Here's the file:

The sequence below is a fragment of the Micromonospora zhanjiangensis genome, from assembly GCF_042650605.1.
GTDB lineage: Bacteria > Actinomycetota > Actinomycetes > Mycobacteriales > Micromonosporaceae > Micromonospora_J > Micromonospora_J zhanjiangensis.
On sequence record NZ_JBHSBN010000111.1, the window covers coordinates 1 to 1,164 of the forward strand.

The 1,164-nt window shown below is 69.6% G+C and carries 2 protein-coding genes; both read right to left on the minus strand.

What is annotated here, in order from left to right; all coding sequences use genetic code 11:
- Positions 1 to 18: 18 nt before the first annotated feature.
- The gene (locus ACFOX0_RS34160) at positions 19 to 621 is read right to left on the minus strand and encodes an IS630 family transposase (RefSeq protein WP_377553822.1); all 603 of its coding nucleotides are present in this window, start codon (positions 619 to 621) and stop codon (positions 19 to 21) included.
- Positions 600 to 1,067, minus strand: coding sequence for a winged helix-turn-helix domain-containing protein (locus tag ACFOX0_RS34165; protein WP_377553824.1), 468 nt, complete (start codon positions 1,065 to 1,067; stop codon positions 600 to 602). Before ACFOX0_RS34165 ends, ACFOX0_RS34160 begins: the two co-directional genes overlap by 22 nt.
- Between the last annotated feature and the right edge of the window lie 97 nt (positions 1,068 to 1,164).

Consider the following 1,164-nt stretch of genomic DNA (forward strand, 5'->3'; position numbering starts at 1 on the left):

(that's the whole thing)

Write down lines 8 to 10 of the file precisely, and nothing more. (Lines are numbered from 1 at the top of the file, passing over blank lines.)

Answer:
- Positions 600 to 1,067, minus strand: coding sequence for a winged helix-turn-helix domain-containing protein (locus tag ACFOX0_RS34165; protein WP_377553824.1), 468 nt, complete (start codon positions 1,065 to 1,067; stop codon positions 600 to 602). Before ACFOX0_RS34165 ends, ACFOX0_RS34160 begins: the two co-directional genes overlap by 22 nt.
- Between the last annotated feature and the right edge of the window lie 97 nt (positions 1,068 to 1,164).

Consider the following 1,164-nt stretch of genomic DNA (forward strand, 5'->3'; position numbering starts at 1 on the left):